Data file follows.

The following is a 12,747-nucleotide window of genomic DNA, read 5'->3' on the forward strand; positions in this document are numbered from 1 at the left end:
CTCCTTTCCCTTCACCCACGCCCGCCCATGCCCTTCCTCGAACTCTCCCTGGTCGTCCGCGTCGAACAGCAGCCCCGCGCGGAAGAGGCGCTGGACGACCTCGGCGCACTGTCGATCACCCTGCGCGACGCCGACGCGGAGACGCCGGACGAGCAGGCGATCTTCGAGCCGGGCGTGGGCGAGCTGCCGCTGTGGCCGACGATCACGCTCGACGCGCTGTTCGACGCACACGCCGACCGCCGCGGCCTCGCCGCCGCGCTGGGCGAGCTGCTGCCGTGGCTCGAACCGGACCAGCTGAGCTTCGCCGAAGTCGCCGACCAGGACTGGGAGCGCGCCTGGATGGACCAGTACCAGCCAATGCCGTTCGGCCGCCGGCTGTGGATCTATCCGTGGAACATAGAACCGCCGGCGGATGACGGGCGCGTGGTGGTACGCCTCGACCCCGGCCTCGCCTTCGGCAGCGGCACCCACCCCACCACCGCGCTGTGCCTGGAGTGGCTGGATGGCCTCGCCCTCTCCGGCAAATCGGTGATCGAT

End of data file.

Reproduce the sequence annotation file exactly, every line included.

The following is a 12,747-nucleotide window of genomic DNA, read 5'->3' on the forward strand; positions in this document are numbered from 1 at the left end:
CTCCTTTCCCTTCACCCACGCCCGCCCATGCCCTTCCTCGAACTCTCCCTGGTCGTCCGCGTCGAACAGCAGCCCCGCGCGGAAGAGGCGCTGGACGACCTCGGCGCACTGTCGATCACCCTGCGCGACGCCGACGCGGAGACGCCGGACGAGCAGGCGATCTTCGAGCCGGGCGTGGGCGAGCTGCCGCTGTGGCCGACGATCACGCTCGACGCGCTGTTCGACGCACACGCCGACCGCCGCGGCCTCGCCGCCGCGCTGGGCGAGCTGCTGCCGTGGCTCGAACCGGACCAGCTGAGCTTCGCCGAAGTCGCCGACCAGGACTGGGAGCGCGCCTGGATGGACCAGTACCAGCCAATGCCGTTCGGCCGCCGGCTGTGGATCTATCCGTGGAACATAGAACCGCCGGCGGATGACGGGCGCGTGGTGGTACGCCTCGACCCCGGCCTCGCCTTCGGCAGCGGCACCCACCCCACCACCGCGCTGTGCCTGGAGTGGCTGGATGGCCTCGCCCTCTCCGGCAAATCGGTGATCGAT